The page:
It’s amazing how the faces of these once extremely attractive women have changed. Clockwise from top left is Olivia Newton-John, Donatella Versace, Dolly Parton, Barbara Streisand, Melanie Griffith, Trudie Styler, Faye Dunaway and Kim Novak.
MailOnline‘s contributor and novelist, Sandra Howard compiled the image collage of the women above in an article explaining why she was weary of women who have had too much cosmetic surgery done on their faces.
Howard who called them “waxwork women” said Olivia’s that shiny visage, Donatella’s lilo lips, Dolly’s stretched cheeks, Barbara’s wrinkle-less profile, Kim Novak’s unbelievable look, Trudie’s and Melanie Griffith’s taut faces and Faye Dunaway unrecognisable appearance, is not a look she wants.
“When I look in the mirror, I see every laughter line accumulated over a lifetime is reflected back. But would I change them in return for a smoother face? Hand on heart, No – just look at these women, the message being that appearance trumps achievement no matter who you are — but respect for the most lauded of stars recedes when vanity is displayed so blatantly.
Don’t misunderstand me; I see nothing wrong with having a little work done. What saddens me most is that these puffy, preternaturally line-free faces suggest deep-rooted insecurity, even unhappiness. The hope is that, with age, grows confidence and a disregard for the petty opinions of others — but not in these cases.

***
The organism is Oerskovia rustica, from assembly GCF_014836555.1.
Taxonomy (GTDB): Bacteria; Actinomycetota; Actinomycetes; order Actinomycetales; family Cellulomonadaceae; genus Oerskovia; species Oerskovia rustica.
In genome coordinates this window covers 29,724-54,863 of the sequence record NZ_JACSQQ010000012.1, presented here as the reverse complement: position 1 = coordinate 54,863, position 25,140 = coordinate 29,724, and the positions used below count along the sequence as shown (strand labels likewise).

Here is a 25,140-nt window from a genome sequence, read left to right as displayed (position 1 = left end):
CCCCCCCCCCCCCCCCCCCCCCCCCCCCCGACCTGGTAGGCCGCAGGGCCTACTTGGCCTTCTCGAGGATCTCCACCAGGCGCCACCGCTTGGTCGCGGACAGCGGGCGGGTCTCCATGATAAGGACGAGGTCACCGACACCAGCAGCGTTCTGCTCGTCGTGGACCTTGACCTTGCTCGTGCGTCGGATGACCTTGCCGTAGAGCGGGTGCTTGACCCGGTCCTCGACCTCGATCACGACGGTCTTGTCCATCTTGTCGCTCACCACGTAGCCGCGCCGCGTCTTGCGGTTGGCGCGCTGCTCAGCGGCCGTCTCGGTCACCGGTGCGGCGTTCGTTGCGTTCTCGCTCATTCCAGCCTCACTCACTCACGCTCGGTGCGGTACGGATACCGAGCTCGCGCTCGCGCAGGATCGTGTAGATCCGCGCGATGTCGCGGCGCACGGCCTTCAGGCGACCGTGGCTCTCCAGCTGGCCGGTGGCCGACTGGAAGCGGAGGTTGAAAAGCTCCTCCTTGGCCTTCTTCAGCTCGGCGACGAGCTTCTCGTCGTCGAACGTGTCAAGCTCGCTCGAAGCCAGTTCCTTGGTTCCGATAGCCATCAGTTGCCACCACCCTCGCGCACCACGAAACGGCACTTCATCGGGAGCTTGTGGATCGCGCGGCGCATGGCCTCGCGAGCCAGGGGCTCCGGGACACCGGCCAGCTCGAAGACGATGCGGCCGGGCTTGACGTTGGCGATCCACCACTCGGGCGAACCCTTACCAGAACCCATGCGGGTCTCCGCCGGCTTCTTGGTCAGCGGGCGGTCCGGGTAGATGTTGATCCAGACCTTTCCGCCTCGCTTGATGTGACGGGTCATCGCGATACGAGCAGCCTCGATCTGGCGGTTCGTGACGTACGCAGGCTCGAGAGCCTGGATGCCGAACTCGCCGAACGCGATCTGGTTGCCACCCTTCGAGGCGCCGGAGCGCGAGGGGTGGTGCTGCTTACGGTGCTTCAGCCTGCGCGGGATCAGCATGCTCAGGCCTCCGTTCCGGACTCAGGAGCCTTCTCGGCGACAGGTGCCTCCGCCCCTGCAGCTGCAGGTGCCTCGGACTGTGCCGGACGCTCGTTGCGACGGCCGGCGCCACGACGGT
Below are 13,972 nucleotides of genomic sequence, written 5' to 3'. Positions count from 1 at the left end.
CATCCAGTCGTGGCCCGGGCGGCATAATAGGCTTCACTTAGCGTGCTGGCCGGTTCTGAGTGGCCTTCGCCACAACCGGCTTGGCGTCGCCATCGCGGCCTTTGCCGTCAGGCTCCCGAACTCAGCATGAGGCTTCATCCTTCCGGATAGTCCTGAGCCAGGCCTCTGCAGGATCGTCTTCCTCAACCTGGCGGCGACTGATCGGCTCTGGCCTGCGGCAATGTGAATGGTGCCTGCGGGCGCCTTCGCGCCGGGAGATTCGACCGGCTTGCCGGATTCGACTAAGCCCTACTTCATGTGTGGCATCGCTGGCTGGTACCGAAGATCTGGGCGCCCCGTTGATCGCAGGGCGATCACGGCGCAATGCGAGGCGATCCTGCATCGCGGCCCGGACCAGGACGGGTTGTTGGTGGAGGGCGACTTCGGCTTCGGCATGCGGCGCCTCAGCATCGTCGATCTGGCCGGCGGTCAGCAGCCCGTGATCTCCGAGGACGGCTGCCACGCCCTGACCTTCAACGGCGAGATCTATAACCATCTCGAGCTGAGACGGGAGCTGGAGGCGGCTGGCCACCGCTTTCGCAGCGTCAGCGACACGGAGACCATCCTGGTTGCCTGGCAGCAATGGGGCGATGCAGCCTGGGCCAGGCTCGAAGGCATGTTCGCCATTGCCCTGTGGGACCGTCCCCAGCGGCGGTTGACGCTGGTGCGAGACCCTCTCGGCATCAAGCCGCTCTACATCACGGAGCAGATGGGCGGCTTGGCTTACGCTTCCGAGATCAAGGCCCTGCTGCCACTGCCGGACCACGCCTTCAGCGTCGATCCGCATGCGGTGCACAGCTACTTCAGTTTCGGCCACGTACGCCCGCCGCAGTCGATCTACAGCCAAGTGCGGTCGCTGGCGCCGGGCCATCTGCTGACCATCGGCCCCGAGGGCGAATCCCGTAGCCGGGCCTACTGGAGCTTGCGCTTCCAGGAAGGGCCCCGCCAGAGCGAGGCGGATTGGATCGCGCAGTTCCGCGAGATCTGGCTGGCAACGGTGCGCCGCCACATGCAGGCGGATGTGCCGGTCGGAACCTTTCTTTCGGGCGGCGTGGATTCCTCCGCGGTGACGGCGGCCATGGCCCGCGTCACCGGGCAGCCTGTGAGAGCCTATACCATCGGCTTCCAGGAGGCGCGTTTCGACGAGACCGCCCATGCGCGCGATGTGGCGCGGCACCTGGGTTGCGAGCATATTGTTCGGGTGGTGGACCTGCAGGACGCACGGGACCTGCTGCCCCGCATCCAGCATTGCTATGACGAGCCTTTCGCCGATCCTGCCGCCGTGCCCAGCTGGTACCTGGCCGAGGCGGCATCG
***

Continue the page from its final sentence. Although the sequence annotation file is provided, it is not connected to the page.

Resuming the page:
Far from focusing on their latest accolade or back catalogue of glittering successes, all you see is an acute, somewhat demeaning desperation to cling to youth.
Not only is it a blow to all women — the message being that appearance trumps achievement no matter who you are — but respect for the most lauded of stars recedes when vanity is displayed so blatantly.
I’m not devoid of vanity. I increasingly rely on make-up to help me stop looking a total fright. To attempt to belie my age would be like airbrushing out those wonderful milestones. Particularly when I see what the likely alternative would be: a waxy look which wouldn’t look out of place at Madame Tussaud’s.Instead, I’ve discovered the confidence to embrace challenges, alongside a bloody-minded refusal to be cowed by other people’s opinions.
All my life I’ve been a glass-half-full type. In fact, if I weren’t such an eternal optimist, I’m sure I’d beat myself up about it. If I’d not smiled so much and, yes, worried less on occasion, my skin might be smoother with fewer creases and visible crows’ feet.
I understand the pressures on women to remain glamorous — not to mention the silent sadness as your looks fade — but I firmly believe it is perfectly possible to retain a certain je ne sais quoi while resisting the surgeon’s knife.